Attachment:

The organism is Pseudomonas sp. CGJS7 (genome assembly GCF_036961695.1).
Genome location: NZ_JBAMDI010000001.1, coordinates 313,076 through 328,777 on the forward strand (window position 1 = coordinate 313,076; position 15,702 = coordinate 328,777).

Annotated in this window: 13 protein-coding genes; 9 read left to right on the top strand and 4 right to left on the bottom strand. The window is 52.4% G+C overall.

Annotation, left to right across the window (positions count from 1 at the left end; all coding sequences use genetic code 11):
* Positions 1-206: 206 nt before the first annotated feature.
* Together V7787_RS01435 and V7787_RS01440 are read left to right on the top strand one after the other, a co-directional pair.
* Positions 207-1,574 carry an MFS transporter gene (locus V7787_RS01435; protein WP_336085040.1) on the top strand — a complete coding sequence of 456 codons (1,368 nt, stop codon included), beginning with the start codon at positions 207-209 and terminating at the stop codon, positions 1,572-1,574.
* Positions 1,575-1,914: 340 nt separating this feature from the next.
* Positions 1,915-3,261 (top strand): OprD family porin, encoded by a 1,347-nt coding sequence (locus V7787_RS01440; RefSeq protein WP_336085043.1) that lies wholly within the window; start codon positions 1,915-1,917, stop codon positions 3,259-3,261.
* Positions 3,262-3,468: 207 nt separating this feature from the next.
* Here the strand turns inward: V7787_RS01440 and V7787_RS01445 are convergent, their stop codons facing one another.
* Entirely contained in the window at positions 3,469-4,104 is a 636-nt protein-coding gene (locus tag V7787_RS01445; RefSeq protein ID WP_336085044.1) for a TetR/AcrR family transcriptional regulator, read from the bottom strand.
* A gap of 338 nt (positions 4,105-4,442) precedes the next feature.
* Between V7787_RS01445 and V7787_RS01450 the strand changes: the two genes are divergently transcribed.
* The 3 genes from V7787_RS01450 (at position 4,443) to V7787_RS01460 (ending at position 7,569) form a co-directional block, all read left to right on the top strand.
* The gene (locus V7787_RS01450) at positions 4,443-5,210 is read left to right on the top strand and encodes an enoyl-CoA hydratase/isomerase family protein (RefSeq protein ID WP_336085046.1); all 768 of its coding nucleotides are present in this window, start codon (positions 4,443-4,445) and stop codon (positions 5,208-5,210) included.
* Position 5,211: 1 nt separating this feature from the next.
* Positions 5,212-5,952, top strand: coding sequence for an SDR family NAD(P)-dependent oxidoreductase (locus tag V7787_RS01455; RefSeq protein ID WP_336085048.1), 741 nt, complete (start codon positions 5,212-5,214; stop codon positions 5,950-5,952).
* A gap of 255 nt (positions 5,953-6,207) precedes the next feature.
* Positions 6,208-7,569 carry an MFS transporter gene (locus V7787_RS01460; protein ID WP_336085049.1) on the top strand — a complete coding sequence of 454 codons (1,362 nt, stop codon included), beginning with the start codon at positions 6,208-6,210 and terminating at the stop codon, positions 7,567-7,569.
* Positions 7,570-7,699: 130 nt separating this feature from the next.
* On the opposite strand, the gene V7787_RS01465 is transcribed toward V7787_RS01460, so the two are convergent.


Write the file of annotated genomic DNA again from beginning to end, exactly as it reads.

The organism is Pseudomonas sp. CGJS7 (genome assembly GCF_036961695.1).
Genome location: NZ_JBAMDI010000001.1, coordinates 313,076 through 328,777 on the forward strand (window position 1 = coordinate 313,076; position 15,702 = coordinate 328,777).

Annotated in this window: 13 protein-coding genes; 9 read left to right on the top strand and 4 right to left on the bottom strand. The window is 52.4% G+C overall.

Annotation, left to right across the window (positions count from 1 at the left end; all coding sequences use genetic code 11):
* Positions 1-206: 206 nt before the first annotated feature.
* Together V7787_RS01435 and V7787_RS01440 are read left to right on the top strand one after the other, a co-directional pair.
* Positions 207-1,574 carry an MFS transporter gene (locus V7787_RS01435; protein WP_336085040.1) on the top strand — a complete coding sequence of 456 codons (1,368 nt, stop codon included), beginning with the start codon at positions 207-209 and terminating at the stop codon, positions 1,572-1,574.
* Positions 1,575-1,914: 340 nt separating this feature from the next.
* Positions 1,915-3,261 (top strand): OprD family porin, encoded by a 1,347-nt coding sequence (locus V7787_RS01440; RefSeq protein WP_336085043.1) that lies wholly within the window; start codon positions 1,915-1,917, stop codon positions 3,259-3,261.
* Positions 3,262-3,468: 207 nt separating this feature from the next.
* Here the strand turns inward: V7787_RS01440 and V7787_RS01445 are convergent, their stop codons facing one another.
* Entirely contained in the window at positions 3,469-4,104 is a 636-nt protein-coding gene (locus tag V7787_RS01445; RefSeq protein ID WP_336085044.1) for a TetR/AcrR family transcriptional regulator, read from the bottom strand.
* A gap of 338 nt (positions 4,105-4,442) precedes the next feature.
* Between V7787_RS01445 and V7787_RS01450 the strand changes: the two genes are divergently transcribed.
* The 3 genes from V7787_RS01450 (at position 4,443) to V7787_RS01460 (ending at position 7,569) form a co-directional block, all read left to right on the top strand.
* The gene (locus V7787_RS01450) at positions 4,443-5,210 is read left to right on the top strand and encodes an enoyl-CoA hydratase/isomerase family protein (RefSeq protein ID WP_336085046.1); all 768 of its coding nucleotides are present in this window, start codon (positions 4,443-4,445) and stop codon (positions 5,208-5,210) included.
* Position 5,211: 1 nt separating this feature from the next.
* Positions 5,212-5,952, top strand: coding sequence for an SDR family NAD(P)-dependent oxidoreductase (locus tag V7787_RS01455; RefSeq protein ID WP_336085048.1), 741 nt, complete (start codon positions 5,212-5,214; stop codon positions 5,950-5,952).
* A gap of 255 nt (positions 5,953-6,207) precedes the next feature.
* Positions 6,208-7,569 carry an MFS transporter gene (locus V7787_RS01460; protein ID WP_336085049.1) on the top strand — a complete coding sequence of 454 codons (1,362 nt, stop codon included), beginning with the start codon at positions 6,208-6,210 and terminating at the stop codon, positions 7,567-7,569.
* Positions 7,570-7,699: 130 nt separating this feature from the next.
* On the opposite strand, the gene V7787_RS01465 is transcribed toward V7787_RS01460, so the two are convergent.